On the evening of April 20, while millions of North Americans hovered by their TV sets for the latest news from Littleton, Colo., about 50 gun owners gathered at a community hall in Paradise, N.S., for an anti-gun-control rally. MP Gary Breitkreuz, the Reform party’s crusading critic of Ottawa’s gun registry, was the star attraction. He brandished a poll showing that most Canadians regard registering guns as less important than other crime-prevention measures, such as tougher sentences for violent criminals and more cops on the streets. The carnage at the Colorado high school was hardly mentioned. “The problem is a society that generates a certain amount of
alienation,” says Gary Arnett, a local health-food store owner who helped stage the meeting. “It’s pop culture.”
The firearms lobby was leaning hard last week on the theory that guns don’t kill people, kids raised on blood-drenched movies, shoot-’em-up video games and death-obsessed Internet sites do. But gun-control advocates were quick to point out that if contemporary culture sometimes fosters violent fantasies, disturbed teenagers need hardware to turn them into real bloodshed. “We hear, ‘It’s the
evil movie The Matrix that made those kids turn violent,’ ” says Dr. Katherine Leonard, a Toronto specialist in adolescent medicine and an expert on firearm deaths among young people. “Well, if they had had knives, not guns, there would not be so many people dead.”
There is a deep and widening gap between gun laws in Canada and the United States. Ottawa passed a gun registration act in 1995 and began implementing its regulations last year. Under them, every law-abiding gun owner will have to be registered by the end of 2000; every firearm must be registered by the end of 2002. As of last week, 452,000 owners of nearly 1.3 million guns were recorded in the computerized database. The system allows the government to cross-check new gun sales automatically against police records. Critics of the registry had scoffed that nobody under police scrutiny or facing criminal charges would try to buy a gun legally once the registry was functioning. But so far, about 10 per cent of prospective buyers are setting off the system’s warning bells, and about 10 per cent of those are being denied guns after further investigation, according to the justice department.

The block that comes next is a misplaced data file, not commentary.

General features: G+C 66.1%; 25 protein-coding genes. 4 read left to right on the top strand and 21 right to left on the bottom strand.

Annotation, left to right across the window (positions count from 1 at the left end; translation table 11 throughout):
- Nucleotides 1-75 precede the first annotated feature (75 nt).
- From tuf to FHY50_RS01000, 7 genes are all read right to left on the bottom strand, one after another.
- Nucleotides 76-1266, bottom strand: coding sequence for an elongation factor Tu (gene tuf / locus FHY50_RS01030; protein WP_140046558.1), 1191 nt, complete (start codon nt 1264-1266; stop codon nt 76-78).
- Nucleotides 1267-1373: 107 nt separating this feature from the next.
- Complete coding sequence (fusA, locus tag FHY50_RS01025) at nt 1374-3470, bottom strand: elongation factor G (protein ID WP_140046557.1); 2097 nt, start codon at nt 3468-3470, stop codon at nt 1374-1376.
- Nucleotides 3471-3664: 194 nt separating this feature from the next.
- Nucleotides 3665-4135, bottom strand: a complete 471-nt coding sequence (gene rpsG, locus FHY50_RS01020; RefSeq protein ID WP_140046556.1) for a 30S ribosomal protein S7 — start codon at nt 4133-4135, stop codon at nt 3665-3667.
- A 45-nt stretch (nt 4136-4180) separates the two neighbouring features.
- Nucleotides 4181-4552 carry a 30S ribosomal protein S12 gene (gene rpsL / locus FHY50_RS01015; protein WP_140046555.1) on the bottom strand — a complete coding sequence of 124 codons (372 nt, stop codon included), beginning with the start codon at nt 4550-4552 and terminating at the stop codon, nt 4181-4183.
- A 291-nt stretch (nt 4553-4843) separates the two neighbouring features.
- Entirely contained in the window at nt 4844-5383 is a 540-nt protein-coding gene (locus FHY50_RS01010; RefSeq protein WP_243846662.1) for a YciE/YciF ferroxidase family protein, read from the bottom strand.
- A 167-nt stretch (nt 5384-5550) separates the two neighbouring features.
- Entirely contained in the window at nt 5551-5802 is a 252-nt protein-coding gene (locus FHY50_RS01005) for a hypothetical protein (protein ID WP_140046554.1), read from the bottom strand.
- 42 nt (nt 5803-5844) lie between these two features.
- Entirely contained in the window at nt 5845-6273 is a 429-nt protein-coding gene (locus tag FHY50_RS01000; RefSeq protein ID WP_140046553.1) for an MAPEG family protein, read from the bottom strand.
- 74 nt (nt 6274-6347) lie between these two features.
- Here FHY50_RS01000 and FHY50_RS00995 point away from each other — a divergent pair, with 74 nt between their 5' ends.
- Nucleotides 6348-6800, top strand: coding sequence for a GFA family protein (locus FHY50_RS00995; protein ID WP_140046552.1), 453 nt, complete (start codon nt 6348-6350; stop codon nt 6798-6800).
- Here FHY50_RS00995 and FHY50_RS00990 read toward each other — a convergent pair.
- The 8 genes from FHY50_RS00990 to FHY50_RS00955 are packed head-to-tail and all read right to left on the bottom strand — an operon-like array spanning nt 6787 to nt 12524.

In the United States, there is no comparable system. And while Canada bans automatic weapons and short-barrelled handguns, such firepower is widely and legally available in the United States.
Still, the Colorado shootings prompted Clinton administration officials to express hope that a modest gun-control package slated to be sent to Congress soon might pass. One proposal: prohibit anyone who committed a violent crime as a juvenile from owning a gun as an adult. But the proposals are expected to face stiff resistance in the Republican-controlled Congress and fierce opposition from the National Rifle Association. No matter what the cost, the right to bear arms remains sacrosanct to many Americans— and to Canadians like those in Paradise.
JOHN GEDDES in Ottawa
TWO NATIONS COMPARED
Figures compiled by the Toronto-based Coalition for Gun Control show that while Americans murder each other much more than Canadians do, the two are not that far apart when guns are out of the picture.
Per 100,000 people United States Canada U.S. over Canada Guns 85,000 24,000 3.5 times Murders 7.6 2.0 4.1 times Murders with guns 5.2 0.6 8.7 times Murders without guns 2.4 1.4 1.7 times
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